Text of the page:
“Remember, candidates sitting for the examination are to conform with the outlined Standard Operating Procedures. In particular, candidates are not permitted to bring in any items that are not required for answering the question paper.”
I have an issue with these SOPs. No matter how much I’d like to be a conforming candidate I simply cannot be. This is not because I am forgetful. This is not because I am not switched on. This is because I have Type One Diabetes. I must have my very own Standard Operating Amended Procedures!
To be exam prepped and ready I come equipped with my diabetic expedition survival kit. This is literally what I would need if ever I happened to be ship wrecked on a desert (or dessert) island.
With this kit I reckon I could last an extra 2 days, at least from a diabetic standpoint not taking into consideration the threat of a lack of drinking water and dangerous animals.
It also means that I can sit in a 3 hour Cambridge A-Level Accounting exam and survive from a diabetic standpoint not taking into consideration the threat of not having done enough revision.
In the kit, I have my blood glucose meter, lancets, testing strips, sweets, alcohol swabs, sweets, constant glucose monitor reader, sweets, insulin, sweets, phone and a good luck mascot.
In addition to abiding by my Standard Operating Amended Procedures, I must also prepare for a number of situations should they arise.
The feeling of stress is inevitable come exam season no matter who you are. Stress is not a carbohydrate but can affect a Type One Diabetic’s blood in the same way as a carb would. The experience itself can cause your blood to rise similarly to how eating a carbohydrate would. How sad is that, my glucose spikes and I haven’t even tasted a thing.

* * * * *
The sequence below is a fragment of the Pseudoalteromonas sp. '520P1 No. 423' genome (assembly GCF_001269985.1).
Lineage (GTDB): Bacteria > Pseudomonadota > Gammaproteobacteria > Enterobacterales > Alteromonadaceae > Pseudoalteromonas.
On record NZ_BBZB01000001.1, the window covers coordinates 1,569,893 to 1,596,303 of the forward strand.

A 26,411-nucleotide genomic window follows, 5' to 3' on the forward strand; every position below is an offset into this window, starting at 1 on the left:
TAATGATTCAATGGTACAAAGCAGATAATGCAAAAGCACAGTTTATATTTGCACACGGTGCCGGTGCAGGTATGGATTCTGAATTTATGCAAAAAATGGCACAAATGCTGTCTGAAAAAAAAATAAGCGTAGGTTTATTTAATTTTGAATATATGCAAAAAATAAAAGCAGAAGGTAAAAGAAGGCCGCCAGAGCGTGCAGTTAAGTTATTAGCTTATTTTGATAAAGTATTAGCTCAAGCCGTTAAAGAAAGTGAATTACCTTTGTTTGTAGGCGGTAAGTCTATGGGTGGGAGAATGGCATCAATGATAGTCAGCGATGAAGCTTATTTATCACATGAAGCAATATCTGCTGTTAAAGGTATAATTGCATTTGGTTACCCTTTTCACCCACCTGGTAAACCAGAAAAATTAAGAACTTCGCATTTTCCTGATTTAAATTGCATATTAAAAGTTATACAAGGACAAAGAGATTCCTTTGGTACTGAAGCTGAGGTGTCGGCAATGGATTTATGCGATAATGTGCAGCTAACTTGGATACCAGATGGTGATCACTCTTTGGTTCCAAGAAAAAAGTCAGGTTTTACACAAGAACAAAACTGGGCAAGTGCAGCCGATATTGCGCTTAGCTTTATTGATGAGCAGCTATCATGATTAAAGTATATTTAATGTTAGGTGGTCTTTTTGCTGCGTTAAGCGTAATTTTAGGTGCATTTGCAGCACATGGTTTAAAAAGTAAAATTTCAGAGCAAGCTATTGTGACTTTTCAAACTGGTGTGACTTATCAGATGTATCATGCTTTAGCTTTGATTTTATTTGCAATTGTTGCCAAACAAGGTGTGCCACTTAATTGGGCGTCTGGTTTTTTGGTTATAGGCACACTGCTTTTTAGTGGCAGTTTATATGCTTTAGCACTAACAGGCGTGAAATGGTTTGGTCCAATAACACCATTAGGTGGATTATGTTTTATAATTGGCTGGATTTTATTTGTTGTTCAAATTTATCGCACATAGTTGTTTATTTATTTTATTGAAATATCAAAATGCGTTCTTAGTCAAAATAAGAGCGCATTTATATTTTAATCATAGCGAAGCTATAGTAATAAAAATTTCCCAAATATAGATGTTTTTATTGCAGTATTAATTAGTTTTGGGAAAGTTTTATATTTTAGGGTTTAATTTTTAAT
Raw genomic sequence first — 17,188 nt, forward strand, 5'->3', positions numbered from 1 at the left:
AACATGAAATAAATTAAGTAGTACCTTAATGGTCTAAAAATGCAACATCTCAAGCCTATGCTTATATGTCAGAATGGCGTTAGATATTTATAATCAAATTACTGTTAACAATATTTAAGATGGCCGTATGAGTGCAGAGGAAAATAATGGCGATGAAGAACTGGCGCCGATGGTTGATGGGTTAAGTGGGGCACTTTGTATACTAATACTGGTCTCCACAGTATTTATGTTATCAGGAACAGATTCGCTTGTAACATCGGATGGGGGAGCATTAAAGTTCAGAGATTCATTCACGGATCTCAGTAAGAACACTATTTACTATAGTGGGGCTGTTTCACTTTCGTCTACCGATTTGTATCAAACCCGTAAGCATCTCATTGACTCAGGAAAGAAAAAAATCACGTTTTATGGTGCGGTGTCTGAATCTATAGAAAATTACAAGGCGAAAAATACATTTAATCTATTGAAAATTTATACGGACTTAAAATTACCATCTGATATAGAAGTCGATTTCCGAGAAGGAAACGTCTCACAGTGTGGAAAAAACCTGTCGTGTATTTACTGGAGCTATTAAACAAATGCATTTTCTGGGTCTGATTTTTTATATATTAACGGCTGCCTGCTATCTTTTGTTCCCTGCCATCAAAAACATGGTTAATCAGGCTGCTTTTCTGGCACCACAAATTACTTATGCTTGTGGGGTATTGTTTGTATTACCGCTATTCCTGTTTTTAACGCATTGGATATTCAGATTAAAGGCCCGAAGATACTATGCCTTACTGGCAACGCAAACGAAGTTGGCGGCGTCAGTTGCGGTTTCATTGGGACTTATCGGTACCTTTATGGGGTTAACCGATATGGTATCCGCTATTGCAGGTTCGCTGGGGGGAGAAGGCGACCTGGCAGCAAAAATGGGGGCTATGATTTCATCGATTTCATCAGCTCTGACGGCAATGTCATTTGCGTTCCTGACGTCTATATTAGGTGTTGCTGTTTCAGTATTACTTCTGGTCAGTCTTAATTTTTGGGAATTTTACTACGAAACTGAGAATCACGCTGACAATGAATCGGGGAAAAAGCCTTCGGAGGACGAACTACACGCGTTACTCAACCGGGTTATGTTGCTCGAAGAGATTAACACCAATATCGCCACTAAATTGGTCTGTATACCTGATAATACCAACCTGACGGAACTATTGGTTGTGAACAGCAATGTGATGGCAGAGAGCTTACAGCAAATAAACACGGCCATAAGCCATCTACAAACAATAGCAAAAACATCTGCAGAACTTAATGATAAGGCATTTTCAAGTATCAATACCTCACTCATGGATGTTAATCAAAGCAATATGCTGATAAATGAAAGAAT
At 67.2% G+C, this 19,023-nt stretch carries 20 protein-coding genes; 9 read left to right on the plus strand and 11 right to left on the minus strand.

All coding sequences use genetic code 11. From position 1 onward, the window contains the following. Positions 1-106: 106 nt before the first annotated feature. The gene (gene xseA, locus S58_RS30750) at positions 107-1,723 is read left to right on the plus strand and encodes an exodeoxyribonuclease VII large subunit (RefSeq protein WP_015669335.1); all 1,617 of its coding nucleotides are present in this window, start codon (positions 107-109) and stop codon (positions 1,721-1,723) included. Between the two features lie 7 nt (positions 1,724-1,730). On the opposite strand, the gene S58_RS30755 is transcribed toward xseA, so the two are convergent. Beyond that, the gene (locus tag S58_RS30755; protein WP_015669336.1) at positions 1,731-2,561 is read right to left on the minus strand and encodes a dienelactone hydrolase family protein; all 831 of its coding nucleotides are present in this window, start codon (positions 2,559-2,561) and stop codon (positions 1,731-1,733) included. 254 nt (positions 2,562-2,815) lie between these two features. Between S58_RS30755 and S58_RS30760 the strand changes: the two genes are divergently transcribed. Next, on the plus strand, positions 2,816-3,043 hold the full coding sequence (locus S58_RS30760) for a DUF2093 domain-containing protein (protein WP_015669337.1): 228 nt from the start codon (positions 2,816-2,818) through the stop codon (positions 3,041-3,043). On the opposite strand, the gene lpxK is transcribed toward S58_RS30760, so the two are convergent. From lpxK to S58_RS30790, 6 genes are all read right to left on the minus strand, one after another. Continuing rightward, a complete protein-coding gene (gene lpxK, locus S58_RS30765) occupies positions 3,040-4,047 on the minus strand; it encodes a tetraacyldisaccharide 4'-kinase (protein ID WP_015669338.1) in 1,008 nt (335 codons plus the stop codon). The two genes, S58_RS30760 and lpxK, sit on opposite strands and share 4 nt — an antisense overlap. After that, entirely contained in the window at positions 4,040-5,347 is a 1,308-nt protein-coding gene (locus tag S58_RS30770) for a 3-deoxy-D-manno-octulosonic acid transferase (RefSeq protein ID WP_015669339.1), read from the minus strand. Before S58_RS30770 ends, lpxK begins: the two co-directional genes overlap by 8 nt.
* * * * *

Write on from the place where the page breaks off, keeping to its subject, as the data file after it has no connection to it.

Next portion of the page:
The following table gives you an insight to my stress level, what it does to my blood sugar and what I would have to eat (provided no insulin) to cause the same:
A way to reduce your stress and reduce blood sugar spikes is to revise using high quality notes. Big thanks to the team at ZNotes for helping me to reduce my blood sugar during my Cambridge AS-Level exams. You guys helped me smash my Psychology papers.
On a final note, did I mention that I need to bring sweets into the exam hall? It's not all bad being a Type 1 Diabetic.
Glucose upon publishing: 5.4 mmol/L
PS My name is Antonia and I was diagnosed with Type One Diabetes in February this year. The aim of my blog is try and wittily tell you about the life of a Type One Diabetic in an amazing country (Malaysia) whilst studying for A-Levels! Please have a look and maybe follow me :)